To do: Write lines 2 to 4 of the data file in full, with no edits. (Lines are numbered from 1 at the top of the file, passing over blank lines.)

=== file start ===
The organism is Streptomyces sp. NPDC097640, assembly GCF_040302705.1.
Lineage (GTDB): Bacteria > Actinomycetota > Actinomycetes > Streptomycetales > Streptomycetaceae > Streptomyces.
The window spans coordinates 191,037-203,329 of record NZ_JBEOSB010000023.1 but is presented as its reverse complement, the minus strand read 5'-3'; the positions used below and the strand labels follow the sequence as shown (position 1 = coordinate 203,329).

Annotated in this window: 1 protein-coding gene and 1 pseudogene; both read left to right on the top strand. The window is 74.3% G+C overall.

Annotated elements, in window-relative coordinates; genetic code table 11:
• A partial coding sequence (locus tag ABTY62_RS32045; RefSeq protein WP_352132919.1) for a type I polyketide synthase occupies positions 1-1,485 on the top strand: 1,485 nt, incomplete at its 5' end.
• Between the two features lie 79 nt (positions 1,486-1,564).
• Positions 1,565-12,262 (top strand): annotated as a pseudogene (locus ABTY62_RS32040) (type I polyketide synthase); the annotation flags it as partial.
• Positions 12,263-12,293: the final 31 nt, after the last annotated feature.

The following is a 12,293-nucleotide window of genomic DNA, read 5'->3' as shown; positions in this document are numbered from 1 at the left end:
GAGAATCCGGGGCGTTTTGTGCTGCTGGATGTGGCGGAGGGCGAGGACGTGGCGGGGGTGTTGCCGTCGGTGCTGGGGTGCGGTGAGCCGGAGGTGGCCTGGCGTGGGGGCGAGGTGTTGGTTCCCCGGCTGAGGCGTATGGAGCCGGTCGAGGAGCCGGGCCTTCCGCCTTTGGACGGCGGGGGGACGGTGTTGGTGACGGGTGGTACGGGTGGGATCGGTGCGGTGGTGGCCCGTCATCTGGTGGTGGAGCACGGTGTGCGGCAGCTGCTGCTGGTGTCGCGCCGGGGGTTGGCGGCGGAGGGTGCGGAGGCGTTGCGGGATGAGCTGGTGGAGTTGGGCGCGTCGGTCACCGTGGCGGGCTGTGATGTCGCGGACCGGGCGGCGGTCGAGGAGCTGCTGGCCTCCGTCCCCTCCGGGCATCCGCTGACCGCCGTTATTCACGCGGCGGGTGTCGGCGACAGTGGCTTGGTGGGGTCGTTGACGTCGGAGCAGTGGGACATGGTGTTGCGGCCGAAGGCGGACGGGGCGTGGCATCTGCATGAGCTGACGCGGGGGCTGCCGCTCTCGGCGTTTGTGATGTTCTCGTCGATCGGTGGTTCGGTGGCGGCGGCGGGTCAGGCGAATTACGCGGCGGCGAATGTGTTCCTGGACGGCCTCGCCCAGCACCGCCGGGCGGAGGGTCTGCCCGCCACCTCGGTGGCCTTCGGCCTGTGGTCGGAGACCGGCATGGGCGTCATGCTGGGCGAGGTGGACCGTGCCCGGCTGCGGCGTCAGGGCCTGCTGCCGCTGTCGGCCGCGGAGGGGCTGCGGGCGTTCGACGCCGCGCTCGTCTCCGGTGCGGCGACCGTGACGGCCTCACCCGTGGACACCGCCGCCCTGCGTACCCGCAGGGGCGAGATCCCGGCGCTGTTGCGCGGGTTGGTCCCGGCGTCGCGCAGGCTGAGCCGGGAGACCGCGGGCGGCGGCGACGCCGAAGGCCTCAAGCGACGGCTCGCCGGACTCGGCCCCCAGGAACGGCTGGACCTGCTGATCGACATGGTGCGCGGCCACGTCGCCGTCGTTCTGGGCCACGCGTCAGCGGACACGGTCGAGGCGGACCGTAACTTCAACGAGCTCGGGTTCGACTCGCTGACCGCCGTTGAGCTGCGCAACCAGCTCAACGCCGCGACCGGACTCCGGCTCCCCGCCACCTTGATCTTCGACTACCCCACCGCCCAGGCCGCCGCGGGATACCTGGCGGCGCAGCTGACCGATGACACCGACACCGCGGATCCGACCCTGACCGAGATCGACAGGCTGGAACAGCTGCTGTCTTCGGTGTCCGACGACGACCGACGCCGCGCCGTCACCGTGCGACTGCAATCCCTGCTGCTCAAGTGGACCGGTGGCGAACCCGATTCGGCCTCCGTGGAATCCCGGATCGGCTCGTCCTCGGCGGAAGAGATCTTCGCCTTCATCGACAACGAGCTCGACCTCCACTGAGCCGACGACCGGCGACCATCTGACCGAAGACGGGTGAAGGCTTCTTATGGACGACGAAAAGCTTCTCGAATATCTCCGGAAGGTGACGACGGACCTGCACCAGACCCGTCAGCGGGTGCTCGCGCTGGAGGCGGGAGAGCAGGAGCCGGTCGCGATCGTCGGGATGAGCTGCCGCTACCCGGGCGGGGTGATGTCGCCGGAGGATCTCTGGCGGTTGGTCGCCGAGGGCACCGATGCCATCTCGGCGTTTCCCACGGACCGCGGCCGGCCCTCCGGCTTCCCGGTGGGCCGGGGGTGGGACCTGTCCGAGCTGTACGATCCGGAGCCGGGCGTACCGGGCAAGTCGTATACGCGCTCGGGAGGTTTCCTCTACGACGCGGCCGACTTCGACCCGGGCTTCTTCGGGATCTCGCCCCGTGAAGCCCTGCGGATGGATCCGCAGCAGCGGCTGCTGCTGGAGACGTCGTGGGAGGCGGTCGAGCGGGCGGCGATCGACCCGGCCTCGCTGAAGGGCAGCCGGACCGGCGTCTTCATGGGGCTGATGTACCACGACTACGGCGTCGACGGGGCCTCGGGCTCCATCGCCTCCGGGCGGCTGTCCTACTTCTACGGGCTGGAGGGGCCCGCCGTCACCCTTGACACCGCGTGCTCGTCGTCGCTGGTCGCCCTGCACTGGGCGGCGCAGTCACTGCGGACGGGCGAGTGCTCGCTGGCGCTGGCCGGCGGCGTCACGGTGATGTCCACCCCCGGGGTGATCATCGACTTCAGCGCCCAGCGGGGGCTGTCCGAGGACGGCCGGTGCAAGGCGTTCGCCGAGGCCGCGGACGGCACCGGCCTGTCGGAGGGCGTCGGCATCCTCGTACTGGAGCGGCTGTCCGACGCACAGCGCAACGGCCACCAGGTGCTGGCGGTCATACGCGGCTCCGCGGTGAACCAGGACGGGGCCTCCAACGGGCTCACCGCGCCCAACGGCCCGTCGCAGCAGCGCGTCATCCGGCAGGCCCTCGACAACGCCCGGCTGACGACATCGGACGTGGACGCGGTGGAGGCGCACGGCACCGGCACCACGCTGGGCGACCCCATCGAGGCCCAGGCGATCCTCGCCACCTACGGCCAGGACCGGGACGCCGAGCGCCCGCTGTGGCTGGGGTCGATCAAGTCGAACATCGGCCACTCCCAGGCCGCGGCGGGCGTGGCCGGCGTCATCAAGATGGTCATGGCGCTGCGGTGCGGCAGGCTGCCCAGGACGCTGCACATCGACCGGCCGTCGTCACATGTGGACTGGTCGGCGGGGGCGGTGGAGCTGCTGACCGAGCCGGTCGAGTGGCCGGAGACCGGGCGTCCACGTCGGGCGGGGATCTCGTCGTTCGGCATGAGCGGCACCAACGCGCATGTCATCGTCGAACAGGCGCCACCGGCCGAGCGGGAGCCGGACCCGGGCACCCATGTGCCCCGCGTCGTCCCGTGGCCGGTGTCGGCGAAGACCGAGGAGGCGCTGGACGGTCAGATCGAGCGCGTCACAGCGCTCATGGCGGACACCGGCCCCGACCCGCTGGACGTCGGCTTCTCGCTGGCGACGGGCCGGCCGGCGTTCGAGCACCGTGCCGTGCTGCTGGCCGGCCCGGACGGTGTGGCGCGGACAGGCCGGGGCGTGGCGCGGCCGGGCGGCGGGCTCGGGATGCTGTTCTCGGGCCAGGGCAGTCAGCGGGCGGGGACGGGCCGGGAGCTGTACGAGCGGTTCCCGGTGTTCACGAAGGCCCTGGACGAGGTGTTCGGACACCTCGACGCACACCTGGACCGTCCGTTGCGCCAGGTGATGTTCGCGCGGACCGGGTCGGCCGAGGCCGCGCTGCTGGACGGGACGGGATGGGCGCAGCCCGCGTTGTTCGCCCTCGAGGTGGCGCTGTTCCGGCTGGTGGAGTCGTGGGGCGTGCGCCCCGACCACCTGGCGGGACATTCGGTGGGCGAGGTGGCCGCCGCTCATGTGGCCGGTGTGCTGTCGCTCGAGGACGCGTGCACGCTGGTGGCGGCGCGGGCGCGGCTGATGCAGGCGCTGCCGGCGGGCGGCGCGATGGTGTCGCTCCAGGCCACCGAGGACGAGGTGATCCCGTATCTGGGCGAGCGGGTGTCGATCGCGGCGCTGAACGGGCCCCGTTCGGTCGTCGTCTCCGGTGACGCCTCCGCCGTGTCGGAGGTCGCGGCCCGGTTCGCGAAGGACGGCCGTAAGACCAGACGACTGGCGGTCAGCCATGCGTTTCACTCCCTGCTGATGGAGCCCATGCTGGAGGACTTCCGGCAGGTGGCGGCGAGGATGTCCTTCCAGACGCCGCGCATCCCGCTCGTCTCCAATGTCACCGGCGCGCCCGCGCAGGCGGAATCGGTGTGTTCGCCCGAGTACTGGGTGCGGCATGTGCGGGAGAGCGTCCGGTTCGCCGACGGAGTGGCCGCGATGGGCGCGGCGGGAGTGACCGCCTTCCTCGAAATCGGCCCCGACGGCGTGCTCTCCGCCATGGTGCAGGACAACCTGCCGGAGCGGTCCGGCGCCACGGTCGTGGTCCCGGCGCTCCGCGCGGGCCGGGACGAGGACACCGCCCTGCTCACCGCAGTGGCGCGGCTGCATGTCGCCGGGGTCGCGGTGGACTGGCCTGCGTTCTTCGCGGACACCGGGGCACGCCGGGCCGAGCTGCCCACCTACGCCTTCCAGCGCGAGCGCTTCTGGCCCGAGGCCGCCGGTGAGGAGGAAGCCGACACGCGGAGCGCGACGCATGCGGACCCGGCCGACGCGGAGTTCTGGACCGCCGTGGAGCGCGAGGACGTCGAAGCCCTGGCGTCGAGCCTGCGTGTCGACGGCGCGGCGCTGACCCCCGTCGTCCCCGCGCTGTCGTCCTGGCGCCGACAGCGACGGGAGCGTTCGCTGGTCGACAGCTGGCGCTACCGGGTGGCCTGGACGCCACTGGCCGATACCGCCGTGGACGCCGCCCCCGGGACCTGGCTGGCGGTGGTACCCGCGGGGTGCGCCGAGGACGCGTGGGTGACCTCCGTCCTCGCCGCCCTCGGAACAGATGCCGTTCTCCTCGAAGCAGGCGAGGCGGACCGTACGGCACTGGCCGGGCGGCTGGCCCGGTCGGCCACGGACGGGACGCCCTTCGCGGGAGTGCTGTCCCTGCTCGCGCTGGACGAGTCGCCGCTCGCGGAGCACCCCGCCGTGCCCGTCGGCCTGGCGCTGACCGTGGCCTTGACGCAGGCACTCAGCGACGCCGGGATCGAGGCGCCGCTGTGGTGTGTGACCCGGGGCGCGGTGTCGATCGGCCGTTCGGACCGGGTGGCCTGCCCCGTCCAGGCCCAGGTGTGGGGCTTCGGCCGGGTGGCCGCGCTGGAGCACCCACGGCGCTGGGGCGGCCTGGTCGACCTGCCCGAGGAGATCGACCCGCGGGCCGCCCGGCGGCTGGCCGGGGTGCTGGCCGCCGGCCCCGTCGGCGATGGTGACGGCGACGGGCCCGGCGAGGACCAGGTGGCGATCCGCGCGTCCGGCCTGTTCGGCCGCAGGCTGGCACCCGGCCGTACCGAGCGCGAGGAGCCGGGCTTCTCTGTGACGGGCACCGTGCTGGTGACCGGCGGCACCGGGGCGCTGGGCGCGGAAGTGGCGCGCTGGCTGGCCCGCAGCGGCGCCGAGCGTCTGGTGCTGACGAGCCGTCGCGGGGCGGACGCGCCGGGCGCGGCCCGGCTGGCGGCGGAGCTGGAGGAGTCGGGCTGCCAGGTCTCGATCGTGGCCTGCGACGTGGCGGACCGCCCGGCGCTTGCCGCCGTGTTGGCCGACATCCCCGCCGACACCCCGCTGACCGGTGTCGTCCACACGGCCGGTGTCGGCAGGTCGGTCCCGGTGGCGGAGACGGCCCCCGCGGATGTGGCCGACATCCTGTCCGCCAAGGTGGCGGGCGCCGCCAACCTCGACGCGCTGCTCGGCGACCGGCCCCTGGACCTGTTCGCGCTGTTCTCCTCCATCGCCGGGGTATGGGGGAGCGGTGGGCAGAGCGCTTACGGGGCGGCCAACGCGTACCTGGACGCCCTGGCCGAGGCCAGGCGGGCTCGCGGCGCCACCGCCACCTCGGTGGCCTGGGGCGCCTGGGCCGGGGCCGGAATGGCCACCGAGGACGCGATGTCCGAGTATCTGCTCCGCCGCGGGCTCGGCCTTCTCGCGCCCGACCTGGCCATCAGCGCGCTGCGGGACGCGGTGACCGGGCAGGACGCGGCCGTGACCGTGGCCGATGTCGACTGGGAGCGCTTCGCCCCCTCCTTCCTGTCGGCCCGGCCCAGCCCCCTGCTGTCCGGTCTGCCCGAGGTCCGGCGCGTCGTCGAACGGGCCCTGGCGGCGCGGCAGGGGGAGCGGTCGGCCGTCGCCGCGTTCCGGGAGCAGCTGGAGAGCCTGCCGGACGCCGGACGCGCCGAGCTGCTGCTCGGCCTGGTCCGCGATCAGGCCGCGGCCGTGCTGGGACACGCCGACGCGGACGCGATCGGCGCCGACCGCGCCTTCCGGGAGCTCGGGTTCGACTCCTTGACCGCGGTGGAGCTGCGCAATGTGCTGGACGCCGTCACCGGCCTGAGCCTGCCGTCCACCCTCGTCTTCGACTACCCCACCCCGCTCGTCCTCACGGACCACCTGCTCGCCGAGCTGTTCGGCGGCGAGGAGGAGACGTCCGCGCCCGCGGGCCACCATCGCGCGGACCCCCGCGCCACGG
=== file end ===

Lineage (GTDB): Bacteria > Actinomycetota > Actinomycetes > Streptomycetales > Streptomycetaceae > Streptomyces.
The window spans coordinates 191,037-203,329 of record NZ_JBEOSB010000023.1 but is presented as its reverse complement, the minus strand read 5'-3'; the positions used below and the strand labels follow the sequence as shown (position 1 = coordinate 203,329).

Annotated in this window: 1 protein-coding gene and 1 pseudogene; both read left to right on the top strand. The window is 74.3% G+C overall.